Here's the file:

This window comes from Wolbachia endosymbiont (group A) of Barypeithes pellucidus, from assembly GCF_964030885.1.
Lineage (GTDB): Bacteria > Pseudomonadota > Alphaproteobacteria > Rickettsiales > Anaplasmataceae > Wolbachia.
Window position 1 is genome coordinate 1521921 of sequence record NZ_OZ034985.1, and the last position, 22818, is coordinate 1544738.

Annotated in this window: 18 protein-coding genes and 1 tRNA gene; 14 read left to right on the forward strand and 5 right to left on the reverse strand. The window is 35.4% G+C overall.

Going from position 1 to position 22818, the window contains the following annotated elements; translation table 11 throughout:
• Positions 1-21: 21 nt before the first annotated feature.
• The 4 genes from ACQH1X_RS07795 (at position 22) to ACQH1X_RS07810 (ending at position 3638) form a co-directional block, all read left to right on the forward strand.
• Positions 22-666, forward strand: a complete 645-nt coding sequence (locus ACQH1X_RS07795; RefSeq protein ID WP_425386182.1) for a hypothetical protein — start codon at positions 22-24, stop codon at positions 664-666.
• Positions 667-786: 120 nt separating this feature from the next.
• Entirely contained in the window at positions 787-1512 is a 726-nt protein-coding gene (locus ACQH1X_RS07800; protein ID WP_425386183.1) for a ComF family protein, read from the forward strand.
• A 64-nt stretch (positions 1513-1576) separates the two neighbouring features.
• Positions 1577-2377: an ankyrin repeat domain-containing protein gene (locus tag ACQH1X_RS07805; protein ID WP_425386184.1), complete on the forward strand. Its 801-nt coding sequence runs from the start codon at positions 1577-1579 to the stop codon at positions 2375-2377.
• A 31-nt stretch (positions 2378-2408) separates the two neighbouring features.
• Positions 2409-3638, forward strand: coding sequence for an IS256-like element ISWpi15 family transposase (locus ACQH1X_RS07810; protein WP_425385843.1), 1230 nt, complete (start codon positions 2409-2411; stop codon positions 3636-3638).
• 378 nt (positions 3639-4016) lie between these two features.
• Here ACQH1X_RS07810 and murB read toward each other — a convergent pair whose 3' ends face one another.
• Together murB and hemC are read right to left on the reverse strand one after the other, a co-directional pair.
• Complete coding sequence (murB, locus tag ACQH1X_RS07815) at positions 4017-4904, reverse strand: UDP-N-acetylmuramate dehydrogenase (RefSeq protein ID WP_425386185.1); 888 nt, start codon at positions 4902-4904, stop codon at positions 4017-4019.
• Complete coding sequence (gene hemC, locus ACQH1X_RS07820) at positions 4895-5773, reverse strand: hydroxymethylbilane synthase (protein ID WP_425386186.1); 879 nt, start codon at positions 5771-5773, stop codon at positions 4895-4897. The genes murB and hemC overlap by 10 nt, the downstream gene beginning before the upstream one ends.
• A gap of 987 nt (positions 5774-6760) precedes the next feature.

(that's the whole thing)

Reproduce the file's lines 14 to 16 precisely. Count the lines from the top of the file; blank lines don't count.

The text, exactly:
• Positions 2409-3638, forward strand: coding sequence for an IS256-like element ISWpi15 family transposase (locus ACQH1X_RS07810; protein WP_425385843.1), 1230 nt, complete (start codon positions 2409-2411; stop codon positions 3636-3638).
• 378 nt (positions 3639-4016) lie between these two features.
• Here ACQH1X_RS07810 and murB read toward each other — a convergent pair whose 3' ends face one another.